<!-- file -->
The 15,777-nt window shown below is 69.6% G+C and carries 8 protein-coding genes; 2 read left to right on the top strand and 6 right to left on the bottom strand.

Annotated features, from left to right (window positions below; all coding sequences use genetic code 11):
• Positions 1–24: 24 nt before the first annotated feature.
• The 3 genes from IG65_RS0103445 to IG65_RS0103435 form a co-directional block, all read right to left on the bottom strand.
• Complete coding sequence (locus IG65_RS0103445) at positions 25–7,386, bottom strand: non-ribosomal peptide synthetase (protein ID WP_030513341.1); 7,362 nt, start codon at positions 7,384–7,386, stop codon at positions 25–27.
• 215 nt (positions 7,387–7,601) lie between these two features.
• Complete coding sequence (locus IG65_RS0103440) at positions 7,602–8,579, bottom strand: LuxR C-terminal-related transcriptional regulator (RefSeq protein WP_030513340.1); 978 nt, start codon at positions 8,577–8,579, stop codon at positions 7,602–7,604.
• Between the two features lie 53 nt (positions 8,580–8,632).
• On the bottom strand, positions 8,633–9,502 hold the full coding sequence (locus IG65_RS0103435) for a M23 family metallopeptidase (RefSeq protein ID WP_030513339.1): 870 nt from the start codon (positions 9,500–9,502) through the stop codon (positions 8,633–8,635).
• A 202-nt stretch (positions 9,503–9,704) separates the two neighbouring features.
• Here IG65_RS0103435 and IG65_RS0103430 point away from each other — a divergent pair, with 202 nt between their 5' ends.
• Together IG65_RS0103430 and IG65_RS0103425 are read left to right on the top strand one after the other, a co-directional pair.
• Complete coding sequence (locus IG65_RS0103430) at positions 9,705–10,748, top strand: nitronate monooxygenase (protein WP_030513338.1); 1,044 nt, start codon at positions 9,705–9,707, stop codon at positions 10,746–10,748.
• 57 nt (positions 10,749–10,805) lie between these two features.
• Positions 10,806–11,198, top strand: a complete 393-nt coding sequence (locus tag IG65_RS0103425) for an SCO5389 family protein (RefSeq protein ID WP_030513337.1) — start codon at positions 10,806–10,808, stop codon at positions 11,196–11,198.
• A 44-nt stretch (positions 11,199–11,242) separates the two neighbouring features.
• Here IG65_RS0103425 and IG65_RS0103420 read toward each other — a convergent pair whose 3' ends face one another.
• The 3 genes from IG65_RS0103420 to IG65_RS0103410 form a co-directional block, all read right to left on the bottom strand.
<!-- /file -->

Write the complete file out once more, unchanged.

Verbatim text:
The 15,777-nt window shown below is 69.6% G+C and carries 8 protein-coding genes; 2 read left to right on the top strand and 6 right to left on the bottom strand.

Annotated features, from left to right (window positions below; all coding sequences use genetic code 11):
• Positions 1–24: 24 nt before the first annotated feature.
• The 3 genes from IG65_RS0103445 to IG65_RS0103435 form a co-directional block, all read right to left on the bottom strand.
• Complete coding sequence (locus IG65_RS0103445) at positions 25–7,386, bottom strand: non-ribosomal peptide synthetase (protein ID WP_030513341.1); 7,362 nt, start codon at positions 7,384–7,386, stop codon at positions 25–27.
• 215 nt (positions 7,387–7,601) lie between these two features.
• Complete coding sequence (locus IG65_RS0103440) at positions 7,602–8,579, bottom strand: LuxR C-terminal-related transcriptional regulator (RefSeq protein WP_030513340.1); 978 nt, start codon at positions 8,577–8,579, stop codon at positions 7,602–7,604.
• Between the two features lie 53 nt (positions 8,580–8,632).
• On the bottom strand, positions 8,633–9,502 hold the full coding sequence (locus IG65_RS0103435) for a M23 family metallopeptidase (RefSeq protein ID WP_030513339.1): 870 nt from the start codon (positions 9,500–9,502) through the stop codon (positions 8,633–8,635).
• A 202-nt stretch (positions 9,503–9,704) separates the two neighbouring features.
• Here IG65_RS0103435 and IG65_RS0103430 point away from each other — a divergent pair, with 202 nt between their 5' ends.
• Together IG65_RS0103430 and IG65_RS0103425 are read left to right on the top strand one after the other, a co-directional pair.
• Complete coding sequence (locus IG65_RS0103430) at positions 9,705–10,748, top strand: nitronate monooxygenase (protein WP_030513338.1); 1,044 nt, start codon at positions 9,705–9,707, stop codon at positions 10,746–10,748.
• 57 nt (positions 10,749–10,805) lie between these two features.
• Positions 10,806–11,198, top strand: a complete 393-nt coding sequence (locus tag IG65_RS0103425) for an SCO5389 family protein (RefSeq protein ID WP_030513337.1) — start codon at positions 10,806–10,808, stop codon at positions 11,196–11,198.
• A 44-nt stretch (positions 11,199–11,242) separates the two neighbouring features.
• Here IG65_RS0103425 and IG65_RS0103420 read toward each other — a convergent pair whose 3' ends face one another.
• The 3 genes from IG65_RS0103420 to IG65_RS0103410 form a co-directional block, all read right to left on the bottom strand.